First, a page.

David A. Vickers, the man accused of sexually abusing six underage boys from Buffalo and Batavia over a 25-year period, is going to prison.
A federal court jury found Vickers guilty Wednesday of taking two of the six boys across state lines for the purpose of having sex. Vickers, 50, will face up to life in prison when he is sentenced in June by U.S. District Judge Richard J. Arcara.
“I feel like justice was done,” said Holly L. Hubert, assistant special agent in charge of the FBI’s Buffalo office.
Rooted in allegations that date from as far back as 1989, the government’s prosecution of Vickers centered on six boys who lived with or knew the defendant. The boys are now adults and, during testimony last week, accused the tractor-trailer driver of sexually abusing them on overnight trucking trips or during visits to Vickers’ home in Chili and later Geneva.
“The evidence in the case showed that for 25 years, and as part of a continuous and uninterrupted pattern, he was grooming and sexually abusing his victims,” said Assistant U.S. Attorney Aaron J. Mango.
The FBI, which led the investigation into Vickers, also believes that five of the six boys were abused by his brother, Sean M. Vickers, who is currently serving a 107-year prison sentence for sexually abusing underage boys in Niagara and Genesee counties.
During David Vickers’ trial, several victims took the witness stand to explain how the defendant enticed them with gifts and money and later abused them.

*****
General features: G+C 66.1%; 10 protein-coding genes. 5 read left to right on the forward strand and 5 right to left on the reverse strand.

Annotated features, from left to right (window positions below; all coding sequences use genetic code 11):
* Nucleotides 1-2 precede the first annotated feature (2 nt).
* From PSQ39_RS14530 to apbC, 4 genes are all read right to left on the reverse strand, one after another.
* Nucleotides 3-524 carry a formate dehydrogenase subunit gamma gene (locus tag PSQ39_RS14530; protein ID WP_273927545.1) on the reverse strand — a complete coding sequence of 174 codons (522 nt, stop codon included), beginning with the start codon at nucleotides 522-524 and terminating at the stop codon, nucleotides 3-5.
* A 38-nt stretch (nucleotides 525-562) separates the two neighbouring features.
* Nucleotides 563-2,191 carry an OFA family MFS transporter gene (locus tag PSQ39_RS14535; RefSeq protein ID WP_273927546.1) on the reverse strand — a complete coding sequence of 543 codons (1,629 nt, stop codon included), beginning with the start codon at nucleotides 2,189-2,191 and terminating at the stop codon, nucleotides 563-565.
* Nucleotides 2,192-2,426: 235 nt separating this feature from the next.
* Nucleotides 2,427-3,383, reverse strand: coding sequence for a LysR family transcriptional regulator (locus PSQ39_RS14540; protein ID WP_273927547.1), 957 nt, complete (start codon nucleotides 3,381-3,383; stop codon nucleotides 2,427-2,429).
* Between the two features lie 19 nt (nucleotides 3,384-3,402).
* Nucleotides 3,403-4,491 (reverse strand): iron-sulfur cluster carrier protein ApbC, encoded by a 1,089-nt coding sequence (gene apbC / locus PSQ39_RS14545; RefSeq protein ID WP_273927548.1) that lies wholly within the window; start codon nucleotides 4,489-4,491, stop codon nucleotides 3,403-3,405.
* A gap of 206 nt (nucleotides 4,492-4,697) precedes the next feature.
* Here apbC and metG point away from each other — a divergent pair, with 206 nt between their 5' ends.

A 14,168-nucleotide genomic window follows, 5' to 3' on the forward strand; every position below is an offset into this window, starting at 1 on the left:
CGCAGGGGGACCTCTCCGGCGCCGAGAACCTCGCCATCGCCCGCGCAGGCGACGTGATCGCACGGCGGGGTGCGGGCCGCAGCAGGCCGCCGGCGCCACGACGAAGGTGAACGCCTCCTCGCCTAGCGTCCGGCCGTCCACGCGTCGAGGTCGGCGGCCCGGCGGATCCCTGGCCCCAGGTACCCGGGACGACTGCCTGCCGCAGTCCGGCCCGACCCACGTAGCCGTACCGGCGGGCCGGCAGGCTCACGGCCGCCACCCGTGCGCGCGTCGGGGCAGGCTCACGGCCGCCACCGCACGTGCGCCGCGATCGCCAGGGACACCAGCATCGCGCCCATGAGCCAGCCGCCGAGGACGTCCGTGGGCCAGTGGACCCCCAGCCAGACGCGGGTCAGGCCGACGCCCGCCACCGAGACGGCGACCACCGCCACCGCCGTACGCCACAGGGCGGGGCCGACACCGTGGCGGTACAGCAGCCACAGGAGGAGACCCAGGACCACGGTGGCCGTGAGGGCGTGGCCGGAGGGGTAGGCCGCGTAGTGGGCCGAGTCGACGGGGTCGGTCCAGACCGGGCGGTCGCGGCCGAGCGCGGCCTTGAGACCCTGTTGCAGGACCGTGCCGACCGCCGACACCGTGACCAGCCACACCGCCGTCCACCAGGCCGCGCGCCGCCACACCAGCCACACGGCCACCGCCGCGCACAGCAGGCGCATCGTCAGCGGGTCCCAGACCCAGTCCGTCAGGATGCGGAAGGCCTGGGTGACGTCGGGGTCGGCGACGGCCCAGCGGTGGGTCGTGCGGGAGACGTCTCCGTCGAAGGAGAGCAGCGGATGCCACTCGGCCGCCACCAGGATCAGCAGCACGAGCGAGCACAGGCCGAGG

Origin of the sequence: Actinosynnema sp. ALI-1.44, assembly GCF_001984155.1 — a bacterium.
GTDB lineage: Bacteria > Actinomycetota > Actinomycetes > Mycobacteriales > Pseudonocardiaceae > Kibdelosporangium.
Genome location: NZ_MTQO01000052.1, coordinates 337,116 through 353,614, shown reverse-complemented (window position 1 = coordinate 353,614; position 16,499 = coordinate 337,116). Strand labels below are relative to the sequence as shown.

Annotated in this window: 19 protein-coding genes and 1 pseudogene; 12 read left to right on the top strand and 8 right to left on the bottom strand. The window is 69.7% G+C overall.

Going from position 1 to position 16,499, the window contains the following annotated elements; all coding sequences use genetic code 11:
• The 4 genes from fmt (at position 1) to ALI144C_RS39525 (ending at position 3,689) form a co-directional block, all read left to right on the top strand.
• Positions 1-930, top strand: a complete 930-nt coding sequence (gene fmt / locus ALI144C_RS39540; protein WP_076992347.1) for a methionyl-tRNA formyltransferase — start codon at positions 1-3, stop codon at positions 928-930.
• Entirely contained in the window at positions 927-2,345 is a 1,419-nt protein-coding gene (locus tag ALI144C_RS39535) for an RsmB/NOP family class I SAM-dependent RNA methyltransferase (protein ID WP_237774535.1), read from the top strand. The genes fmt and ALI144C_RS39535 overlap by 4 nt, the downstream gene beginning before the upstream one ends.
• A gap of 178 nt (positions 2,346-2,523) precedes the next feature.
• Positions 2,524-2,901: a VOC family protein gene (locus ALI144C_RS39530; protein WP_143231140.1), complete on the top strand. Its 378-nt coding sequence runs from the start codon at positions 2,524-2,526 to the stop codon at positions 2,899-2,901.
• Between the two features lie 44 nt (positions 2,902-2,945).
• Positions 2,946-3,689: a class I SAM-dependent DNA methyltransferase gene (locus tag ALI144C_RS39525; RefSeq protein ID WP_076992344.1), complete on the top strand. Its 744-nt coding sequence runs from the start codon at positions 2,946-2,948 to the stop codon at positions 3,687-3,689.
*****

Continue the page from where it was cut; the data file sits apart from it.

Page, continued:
“Critically important and very compelling,” Hubert said of their testimony. “I think it made, collectively, the evidence in the case stronger.”
Mango said the victims’ testimony about the impact of Vickers’ abuse on them – the stories of lost childhoods and debilitating emotional problems – was especially important to the prosecution. “It was critical testimony,” he said. “It was the centerpiece of the trial.”
Assistant U.S. Attorney Elizabeth R. Moellering also prosecuted the case.
The trial also revealed the role of Family Court in Genesee County regarding Vickers’ relationship with the two boys at the center of the charges against him.
In 2003, he asked the court to permit one of the boys, then 14, to live with him, and the court agreed. Prosecutors say the boy, who already was being sexually abused by Vickers, remained in his care for two more years.
Two years later, the court again ordered an underage boy, this one a foster child, to live with Vickers. The government says he also was abused.
Throughout the trial, Vickers tried to raise doubts about the credibility of the victims, suggesting at times that their stories were fabricated or at least embellished. Vickers also was quick to blame his brother. Leslie Scott, an assistant federal public defender, declined to comment on the verdict or the possibility of an appeal.